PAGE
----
Week 10 FanDuel Optimal Plays
"If you’re serious about profiting from daily fantasy, heads-up leagues should be the backbone of your league composition. There are two reasons: it minimizes risk, and it minimizes risk. Oh, that’s the same thing? No it isn’t.
Minimizes Risk: The obvious way in which you can minimize risk in heads-up leagues is that you’re competing against just one other person, so 50 percent of the entrants are paid. That’s important because one of the primary factors in determining how much money you can plunk down on any single lineup is the percentage of players who get paid. You can wager 15 or 20 percent of your bankroll on an optimal lineup if you place it into heads-up leagues. You can’t do that in a tournament.
Minimizes Risk, Part Deux: The other way in which entering heads-up leagues minimizes risk is that you get paid in a very linear way, assuming you enter enough leagues. By that, I mean that if you finish in the top 90 percent of all heads-up lineups, you’ll win somewhere around 90 percent of your leagues. If you finish in the bottom 10 percent, you’ll likely lose in all but 10 percent of them.
Note that you “get what you deserve” as you play in more and more heads-up leagues. If you submit a particular lineup into just one league, for example, you could win with a bottom 20 percent score if you get lucky and face a really weak opponent, for example. On the flip side, you could lose with a top 90 percent lineup.
Note that you “get what you deserve” as you play in more and more heads-up leagues. If you submit a particular lineup into just one league, for example, you could win with a bottom 20 percent score if you get lucky and face a really weak opponent, for example. On the flip side, you could lose with a top 90 percent lineup."
Since you don’t need an elite lineup to profit in heads-up leagues but an unusually low-scoring lineup could really hurt you, you want to choose the safest players possible. Here are the safest options on FanDuel in Week 10.
Week 10 Values
QB Eli Manning vs. OAK $6400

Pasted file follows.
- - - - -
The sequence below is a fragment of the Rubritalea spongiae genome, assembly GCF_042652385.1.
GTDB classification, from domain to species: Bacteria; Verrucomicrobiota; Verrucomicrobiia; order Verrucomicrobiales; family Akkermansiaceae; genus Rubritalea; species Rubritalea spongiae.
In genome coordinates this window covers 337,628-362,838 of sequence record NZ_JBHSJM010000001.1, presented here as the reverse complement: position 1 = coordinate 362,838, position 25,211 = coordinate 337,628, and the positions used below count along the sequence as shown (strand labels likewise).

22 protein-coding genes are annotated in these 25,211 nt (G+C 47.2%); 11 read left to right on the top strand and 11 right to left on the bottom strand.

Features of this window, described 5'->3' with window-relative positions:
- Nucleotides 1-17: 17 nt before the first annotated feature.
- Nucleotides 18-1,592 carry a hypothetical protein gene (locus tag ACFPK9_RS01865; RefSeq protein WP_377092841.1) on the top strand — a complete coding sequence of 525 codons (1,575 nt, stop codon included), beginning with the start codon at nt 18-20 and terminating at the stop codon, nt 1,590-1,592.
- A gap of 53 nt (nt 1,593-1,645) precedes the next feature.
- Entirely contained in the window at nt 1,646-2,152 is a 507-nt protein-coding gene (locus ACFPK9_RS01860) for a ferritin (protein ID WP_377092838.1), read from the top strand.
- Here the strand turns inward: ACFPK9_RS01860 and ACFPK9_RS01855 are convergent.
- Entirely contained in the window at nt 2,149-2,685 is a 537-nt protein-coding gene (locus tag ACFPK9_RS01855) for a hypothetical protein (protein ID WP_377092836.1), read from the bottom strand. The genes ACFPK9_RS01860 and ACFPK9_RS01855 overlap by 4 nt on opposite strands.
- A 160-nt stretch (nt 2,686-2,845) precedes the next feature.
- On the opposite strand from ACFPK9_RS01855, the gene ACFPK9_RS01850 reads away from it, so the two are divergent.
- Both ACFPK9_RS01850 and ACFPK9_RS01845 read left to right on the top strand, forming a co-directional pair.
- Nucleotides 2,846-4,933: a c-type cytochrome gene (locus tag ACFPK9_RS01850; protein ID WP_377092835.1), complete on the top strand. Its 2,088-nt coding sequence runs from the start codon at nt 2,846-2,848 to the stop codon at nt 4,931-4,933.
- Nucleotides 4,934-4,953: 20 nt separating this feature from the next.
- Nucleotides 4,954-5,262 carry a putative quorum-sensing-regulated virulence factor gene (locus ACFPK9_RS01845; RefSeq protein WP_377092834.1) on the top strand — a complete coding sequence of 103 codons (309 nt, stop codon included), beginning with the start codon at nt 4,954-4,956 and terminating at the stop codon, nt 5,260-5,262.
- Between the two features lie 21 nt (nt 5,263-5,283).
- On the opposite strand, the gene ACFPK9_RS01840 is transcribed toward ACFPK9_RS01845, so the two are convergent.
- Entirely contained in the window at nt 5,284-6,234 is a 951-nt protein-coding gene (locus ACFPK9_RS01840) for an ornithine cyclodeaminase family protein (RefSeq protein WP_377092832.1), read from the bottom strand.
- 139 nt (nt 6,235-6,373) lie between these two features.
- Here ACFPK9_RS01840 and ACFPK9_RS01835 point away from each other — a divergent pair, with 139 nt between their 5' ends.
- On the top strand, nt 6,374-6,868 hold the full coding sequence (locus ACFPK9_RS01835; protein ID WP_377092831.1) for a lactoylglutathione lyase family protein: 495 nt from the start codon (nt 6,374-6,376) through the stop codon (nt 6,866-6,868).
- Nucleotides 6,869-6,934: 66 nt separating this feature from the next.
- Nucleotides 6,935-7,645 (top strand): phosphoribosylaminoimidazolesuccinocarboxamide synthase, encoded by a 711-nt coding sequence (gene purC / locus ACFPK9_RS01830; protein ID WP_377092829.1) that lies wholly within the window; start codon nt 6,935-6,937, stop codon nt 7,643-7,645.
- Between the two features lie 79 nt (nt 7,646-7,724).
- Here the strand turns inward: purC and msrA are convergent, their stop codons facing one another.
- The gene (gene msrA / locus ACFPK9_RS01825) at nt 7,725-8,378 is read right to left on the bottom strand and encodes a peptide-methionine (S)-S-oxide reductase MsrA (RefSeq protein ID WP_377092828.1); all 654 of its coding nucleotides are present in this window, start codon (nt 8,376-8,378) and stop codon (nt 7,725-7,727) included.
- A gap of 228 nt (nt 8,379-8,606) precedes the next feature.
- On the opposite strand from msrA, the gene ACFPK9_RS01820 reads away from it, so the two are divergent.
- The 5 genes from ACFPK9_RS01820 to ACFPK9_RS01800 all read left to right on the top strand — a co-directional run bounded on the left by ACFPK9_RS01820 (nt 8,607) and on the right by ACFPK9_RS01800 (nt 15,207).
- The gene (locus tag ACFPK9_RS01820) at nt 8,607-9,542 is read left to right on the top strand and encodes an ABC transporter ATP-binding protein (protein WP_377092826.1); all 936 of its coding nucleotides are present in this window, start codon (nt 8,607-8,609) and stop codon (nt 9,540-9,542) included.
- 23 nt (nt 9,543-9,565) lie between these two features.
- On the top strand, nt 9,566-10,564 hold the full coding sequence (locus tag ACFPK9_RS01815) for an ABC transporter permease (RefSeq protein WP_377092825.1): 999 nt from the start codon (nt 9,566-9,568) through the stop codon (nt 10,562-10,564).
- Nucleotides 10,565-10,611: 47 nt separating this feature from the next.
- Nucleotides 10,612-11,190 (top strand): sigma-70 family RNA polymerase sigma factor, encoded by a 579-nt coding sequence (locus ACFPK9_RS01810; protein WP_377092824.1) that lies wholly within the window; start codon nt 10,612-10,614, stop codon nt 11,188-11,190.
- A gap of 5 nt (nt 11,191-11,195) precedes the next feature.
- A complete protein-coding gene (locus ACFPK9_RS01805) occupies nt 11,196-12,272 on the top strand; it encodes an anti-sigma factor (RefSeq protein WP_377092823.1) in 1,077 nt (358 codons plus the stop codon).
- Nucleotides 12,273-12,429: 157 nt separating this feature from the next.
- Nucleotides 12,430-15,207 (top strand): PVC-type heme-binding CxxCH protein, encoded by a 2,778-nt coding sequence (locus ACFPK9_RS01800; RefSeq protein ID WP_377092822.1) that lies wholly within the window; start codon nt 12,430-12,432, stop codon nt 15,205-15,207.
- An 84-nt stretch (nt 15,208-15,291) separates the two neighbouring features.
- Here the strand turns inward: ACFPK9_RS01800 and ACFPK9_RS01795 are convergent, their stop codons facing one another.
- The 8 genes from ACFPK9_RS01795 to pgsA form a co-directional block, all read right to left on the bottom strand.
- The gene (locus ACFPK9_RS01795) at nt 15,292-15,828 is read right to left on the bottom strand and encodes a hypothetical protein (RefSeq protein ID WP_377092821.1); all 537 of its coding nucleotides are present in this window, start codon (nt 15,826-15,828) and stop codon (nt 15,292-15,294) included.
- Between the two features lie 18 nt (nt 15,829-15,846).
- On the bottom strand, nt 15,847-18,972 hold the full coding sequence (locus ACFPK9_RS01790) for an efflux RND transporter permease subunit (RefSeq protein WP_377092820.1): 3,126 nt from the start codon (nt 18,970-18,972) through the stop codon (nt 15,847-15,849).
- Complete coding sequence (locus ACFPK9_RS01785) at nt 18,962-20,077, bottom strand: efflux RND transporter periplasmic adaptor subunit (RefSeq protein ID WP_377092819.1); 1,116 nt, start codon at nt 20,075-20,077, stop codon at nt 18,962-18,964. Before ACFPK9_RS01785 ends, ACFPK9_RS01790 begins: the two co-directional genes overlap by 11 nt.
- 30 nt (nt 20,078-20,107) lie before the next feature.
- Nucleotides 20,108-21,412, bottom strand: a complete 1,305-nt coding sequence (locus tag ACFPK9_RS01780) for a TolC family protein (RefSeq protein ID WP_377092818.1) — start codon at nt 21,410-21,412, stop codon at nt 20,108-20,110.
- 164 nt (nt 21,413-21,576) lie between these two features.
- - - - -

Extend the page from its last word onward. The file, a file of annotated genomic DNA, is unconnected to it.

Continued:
Forget what I said about Eli in Week 5. And 6. And 7. And 8. He’s a good value right now, and that’s all that matters.
At $6400, Manning costs $400 less than Mike Glennon, $600 less than Ryan Tannehill, and $1200 less than Ben Roethlisberger. Despite all of his struggles, he has 400-yard upside that’s tough for the quarterbacks priced around him to match.
RB Eddie Lacy vs. PHI $6800
FanDuel must have something against Lacy. With his workload, he’s close to being a top-tier option, especially this week in Philly. Aaron Rodgers’ departure might not even hurt Lacy since running backs thrive primarily on touches rather than efficiency.
I recently calculated the correlation between carries and fantasy points versus YPC and fantasy points, and it turns out that carries are twice as important to running backs. Start Lacy without worry.
WR Antonio Brown vs. BUF $6900
I’ve talked about why I like Brown in heads-up leagues; he sees a lot of targets, many of which are screens and other short, safe passes, so he has a really high floor each game.
You’d like to see more scores from Brown, but how about this for consistency: he has at least five catches and 50 yards in every single game this year. He’s also seen at least 11 targets in four contests. Brown should be a staple of pretty much all of your heads-up lineups because he’s so safe.
TE Jimmy Graham vs. DAL $8700
You might want to fade Graham in heads-up just because of his price, but it will be tough to say no in tournaments. There’s a good chance that Graham just destroys Dallas this week, giving him the potential to be a must-start for all winning tournament lineups.
Right now, Graham is on pace for 98 catches, 1,492 yards, and 20 touchdowns. That’s an okay season for a tight end, right?